Media News - Tuesday, August 28, 2012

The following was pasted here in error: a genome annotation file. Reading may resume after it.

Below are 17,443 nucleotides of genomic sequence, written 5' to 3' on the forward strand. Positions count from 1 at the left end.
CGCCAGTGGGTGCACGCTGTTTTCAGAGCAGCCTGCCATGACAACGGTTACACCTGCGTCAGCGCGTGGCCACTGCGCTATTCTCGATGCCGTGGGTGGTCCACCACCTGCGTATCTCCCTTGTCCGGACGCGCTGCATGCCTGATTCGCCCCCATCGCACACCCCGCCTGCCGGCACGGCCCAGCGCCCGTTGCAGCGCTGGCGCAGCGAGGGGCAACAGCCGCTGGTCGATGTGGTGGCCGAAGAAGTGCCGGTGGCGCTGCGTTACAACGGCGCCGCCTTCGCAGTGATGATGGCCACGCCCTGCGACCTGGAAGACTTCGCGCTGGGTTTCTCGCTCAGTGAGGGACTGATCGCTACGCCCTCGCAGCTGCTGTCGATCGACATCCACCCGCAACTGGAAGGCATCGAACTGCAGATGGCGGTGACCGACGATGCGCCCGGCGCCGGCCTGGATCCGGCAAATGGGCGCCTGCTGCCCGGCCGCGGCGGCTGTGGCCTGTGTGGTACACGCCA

According to a report released on Monday by the Women's Media Center, three-quarters of newspapers' presidential election coverage is written by men. The report, based on a survey of local and national newspapers, found that men wrote 76 percent of the election coverage during the primary and 72 percent of the coverage so far during the general election. The research was compiled by the Fourth Estate Project, an organization that has been collecting statistical information about the 2012 election using online analytics. According to the Women's Media Center, the results of the new study show that bylines skew overwhelmingly male for newspapers' election coverage when compared to the overall population and to the gender makeup of most newsrooms. According to employment census data by the American Society of News Editors, 62 percent of newsroom reporters are men. For the study, Fourth Estate chose 35 newspapers based on strategic and geographical diversity. The papers included national "conversation setters" such as the New York Times, the Wall Street Journal and the Washington Post, along with regional powerhouses such as the Chicago Sun-Times, the Minneapolis Star Tribune, the Seattle Times and the Philadelphia Inquirer. The study did not include blogs or opinion columns, nor did it include broadcast media. (International Business Times)
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